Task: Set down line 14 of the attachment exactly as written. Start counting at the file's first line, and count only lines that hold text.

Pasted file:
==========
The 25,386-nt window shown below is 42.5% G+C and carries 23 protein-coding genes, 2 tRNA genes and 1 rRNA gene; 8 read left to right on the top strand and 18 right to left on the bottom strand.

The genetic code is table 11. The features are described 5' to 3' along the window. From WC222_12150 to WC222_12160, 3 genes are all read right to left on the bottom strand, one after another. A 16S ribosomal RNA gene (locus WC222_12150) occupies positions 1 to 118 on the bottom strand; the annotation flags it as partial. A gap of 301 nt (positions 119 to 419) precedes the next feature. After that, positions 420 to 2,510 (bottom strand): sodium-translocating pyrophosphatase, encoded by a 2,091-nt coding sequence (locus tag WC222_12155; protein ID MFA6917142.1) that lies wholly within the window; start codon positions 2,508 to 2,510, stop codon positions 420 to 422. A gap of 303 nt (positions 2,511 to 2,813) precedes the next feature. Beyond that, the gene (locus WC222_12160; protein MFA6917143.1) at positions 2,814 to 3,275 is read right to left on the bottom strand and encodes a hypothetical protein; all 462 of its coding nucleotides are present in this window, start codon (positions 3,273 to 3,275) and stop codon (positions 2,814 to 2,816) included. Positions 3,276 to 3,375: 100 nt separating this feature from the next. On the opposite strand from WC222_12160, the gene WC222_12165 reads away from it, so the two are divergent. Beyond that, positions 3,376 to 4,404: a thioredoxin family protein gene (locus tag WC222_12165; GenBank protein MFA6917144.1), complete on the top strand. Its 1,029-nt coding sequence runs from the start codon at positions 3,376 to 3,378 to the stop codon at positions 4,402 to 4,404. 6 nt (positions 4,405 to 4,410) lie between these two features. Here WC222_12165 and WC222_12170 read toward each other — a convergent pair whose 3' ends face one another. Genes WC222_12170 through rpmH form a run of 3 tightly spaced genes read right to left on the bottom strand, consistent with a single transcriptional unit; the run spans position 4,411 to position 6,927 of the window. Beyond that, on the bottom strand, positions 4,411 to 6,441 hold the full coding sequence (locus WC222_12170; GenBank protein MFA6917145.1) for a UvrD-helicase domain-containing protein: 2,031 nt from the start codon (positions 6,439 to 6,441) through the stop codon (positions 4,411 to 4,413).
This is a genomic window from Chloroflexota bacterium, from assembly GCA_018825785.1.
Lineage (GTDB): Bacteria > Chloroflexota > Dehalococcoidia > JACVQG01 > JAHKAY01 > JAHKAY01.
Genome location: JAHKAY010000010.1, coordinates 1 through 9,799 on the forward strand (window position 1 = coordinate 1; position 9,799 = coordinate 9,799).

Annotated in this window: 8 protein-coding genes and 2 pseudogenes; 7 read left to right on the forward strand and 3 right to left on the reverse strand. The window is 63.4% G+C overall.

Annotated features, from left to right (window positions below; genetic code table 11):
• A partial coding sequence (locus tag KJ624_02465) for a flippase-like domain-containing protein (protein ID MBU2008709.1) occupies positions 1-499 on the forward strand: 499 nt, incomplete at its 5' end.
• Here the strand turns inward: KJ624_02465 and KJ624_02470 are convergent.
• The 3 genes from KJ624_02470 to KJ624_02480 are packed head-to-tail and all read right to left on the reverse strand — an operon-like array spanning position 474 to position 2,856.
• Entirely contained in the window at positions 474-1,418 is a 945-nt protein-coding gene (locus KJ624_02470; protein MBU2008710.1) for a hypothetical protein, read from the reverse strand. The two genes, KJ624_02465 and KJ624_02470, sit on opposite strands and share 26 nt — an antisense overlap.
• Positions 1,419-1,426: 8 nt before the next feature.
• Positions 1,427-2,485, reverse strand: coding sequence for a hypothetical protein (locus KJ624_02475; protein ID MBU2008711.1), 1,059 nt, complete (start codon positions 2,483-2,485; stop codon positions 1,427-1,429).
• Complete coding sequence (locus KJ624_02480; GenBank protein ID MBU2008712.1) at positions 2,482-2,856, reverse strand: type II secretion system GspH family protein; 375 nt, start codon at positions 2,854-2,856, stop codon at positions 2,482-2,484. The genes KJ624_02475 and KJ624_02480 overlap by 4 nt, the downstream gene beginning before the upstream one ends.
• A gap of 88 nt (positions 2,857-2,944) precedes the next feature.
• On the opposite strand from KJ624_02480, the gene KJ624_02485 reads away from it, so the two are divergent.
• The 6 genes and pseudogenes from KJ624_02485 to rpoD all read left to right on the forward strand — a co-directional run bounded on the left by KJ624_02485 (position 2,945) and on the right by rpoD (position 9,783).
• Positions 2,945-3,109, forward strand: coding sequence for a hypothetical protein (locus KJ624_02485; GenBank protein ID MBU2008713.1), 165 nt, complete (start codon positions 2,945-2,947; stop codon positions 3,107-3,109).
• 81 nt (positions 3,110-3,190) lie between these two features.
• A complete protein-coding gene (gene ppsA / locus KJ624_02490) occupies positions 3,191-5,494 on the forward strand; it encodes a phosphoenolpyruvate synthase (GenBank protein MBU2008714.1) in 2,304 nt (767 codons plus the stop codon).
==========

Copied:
• Complete coding sequence (locus KJ624_02480; GenBank protein ID MBU2008712.1) at positions 2,482-2,856, reverse strand: type II secretion system GspH family protein; 375 nt, start codon at positions 2,854-2,856, stop codon at positions 2,482-2,484. The genes KJ624_02475 and KJ624_02480 overlap by 4 nt, the downstream gene beginning before the upstream one ends.